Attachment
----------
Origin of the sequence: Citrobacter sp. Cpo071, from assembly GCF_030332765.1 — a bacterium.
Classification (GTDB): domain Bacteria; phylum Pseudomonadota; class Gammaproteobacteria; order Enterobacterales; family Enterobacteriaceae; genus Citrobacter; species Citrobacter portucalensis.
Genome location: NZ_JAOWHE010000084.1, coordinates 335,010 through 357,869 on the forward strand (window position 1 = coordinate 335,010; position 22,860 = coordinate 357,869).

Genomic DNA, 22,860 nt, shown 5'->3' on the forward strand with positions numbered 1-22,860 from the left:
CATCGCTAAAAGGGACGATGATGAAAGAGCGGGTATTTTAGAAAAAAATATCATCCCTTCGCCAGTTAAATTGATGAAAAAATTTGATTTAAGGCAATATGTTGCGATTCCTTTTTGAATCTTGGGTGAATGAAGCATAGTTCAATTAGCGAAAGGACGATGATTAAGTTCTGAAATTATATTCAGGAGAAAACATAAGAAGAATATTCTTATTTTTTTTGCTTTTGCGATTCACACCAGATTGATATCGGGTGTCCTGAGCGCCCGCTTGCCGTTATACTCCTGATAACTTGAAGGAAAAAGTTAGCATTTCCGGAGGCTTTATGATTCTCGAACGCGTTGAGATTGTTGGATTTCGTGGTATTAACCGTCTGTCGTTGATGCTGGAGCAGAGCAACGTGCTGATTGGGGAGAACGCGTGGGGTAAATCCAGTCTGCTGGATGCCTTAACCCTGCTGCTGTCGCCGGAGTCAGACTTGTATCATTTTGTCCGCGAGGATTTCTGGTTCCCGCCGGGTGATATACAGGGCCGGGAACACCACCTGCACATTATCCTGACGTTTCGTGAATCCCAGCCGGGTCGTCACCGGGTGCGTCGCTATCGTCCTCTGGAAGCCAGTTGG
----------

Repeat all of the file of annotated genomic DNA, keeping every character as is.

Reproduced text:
Origin of the sequence: Citrobacter sp. Cpo071, from assembly GCF_030332765.1 — a bacterium.
Classification (GTDB): domain Bacteria; phylum Pseudomonadota; class Gammaproteobacteria; order Enterobacterales; family Enterobacteriaceae; genus Citrobacter; species Citrobacter portucalensis.
Genome location: NZ_JAOWHE010000084.1, coordinates 335,010 through 357,869 on the forward strand (window position 1 = coordinate 335,010; position 22,860 = coordinate 357,869).

Genomic DNA, 22,860 nt, shown 5'->3' on the forward strand with positions numbered 1-22,860 from the left:
CATCGCTAAAAGGGACGATGATGAAAGAGCGGGTATTTTAGAAAAAAATATCATCCCTTCGCCAGTTAAATTGATGAAAAAATTTGATTTAAGGCAATATGTTGCGATTCCTTTTTGAATCTTGGGTGAATGAAGCATAGTTCAATTAGCGAAAGGACGATGATTAAGTTCTGAAATTATATTCAGGAGAAAACATAAGAAGAATATTCTTATTTTTTTTGCTTTTGCGATTCACACCAGATTGATATCGGGTGTCCTGAGCGCCCGCTTGCCGTTATACTCCTGATAACTTGAAGGAAAAAGTTAGCATTTCCGGAGGCTTTATGATTCTCGAACGCGTTGAGATTGTTGGATTTCGTGGTATTAACCGTCTGTCGTTGATGCTGGAGCAGAGCAACGTGCTGATTGGGGAGAACGCGTGGGGTAAATCCAGTCTGCTGGATGCCTTAACCCTGCTGCTGTCGCCGGAGTCAGACTTGTATCATTTTGTCCGCGAGGATTTCTGGTTCCCGCCGGGTGATATACAGGGCCGGGAACACCACCTGCACATTATCCTGACGTTTCGTGAATCCCAGCCGGGTCGTCACCGGGTGCGTCGCTATCGTCCTCTGGAAGCCAGTTGG